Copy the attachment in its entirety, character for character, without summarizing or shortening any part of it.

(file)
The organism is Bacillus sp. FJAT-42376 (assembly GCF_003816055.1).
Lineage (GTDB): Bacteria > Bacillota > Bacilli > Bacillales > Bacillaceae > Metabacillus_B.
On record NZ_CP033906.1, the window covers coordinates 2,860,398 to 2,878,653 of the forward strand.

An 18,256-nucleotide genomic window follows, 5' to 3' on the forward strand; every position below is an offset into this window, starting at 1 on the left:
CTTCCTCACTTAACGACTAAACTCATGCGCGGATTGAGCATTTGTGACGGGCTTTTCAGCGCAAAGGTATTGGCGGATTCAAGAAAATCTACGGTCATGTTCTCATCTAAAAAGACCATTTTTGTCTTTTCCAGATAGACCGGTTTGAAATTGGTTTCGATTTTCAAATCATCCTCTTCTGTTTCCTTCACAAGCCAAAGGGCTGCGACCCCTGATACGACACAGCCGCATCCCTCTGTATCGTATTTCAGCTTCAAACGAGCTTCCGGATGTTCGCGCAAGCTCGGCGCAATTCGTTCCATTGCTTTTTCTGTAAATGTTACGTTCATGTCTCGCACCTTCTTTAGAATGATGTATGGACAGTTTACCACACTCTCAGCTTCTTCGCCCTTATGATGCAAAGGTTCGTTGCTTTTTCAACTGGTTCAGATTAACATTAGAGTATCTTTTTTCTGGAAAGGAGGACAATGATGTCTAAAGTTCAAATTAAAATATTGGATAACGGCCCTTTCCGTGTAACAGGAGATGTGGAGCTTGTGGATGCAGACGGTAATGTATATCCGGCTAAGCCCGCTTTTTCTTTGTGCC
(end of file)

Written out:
The organism is Bacillus sp. FJAT-42376 (assembly GCF_003816055.1).
Lineage (GTDB): Bacteria > Bacillota > Bacilli > Bacillales > Bacillaceae > Metabacillus_B.
On record NZ_CP033906.1, the window covers coordinates 2,860,398 to 2,878,653 of the forward strand.

An 18,256-nucleotide genomic window follows, 5' to 3' on the forward strand; every position below is an offset into this window, starting at 1 on the left:
CTTCCTCACTTAACGACTAAACTCATGCGCGGATTGAGCATTTGTGACGGGCTTTTCAGCGCAAAGGTATTGGCGGATTCAAGAAAATCTACGGTCATGTTCTCATCTAAAAAGACCATTTTTGTCTTTTCCAGATAGACCGGTTTGAAATTGGTTTCGATTTTCAAATCATCCTCTTCTGTTTCCTTCACAAGCCAAAGGGCTGCGACCCCTGATACGACACAGCCGCATCCCTCTGTATCGTATTTCAGCTTCAAACGAGCTTCCGGATGTTCGCGCAAGCTCGGCGCAATTCGTTCCATTGCTTTTTCTGTAAATGTTACGTTCATGTCTCGCACCTTCTTTAGAATGATGTATGGACAGTTTACCACACTCTCAGCTTCTTCGCCCTTATGATGCAAAGGTTCGTTGCTTTTTCAACTGGTTCAGATTAACATTAGAGTATCTTTTTTCTGGAAAGGAGGACAATGATGTCTAAAGTTCAAATTAAAATATTGGATAACGGCCCTTTCCGTGTAACAGGAGATGTGGAGCTTGTGGATGCAGACGGTAATGTATATCCGGCTAAGCCCGCTTTTTCTTTGTGCC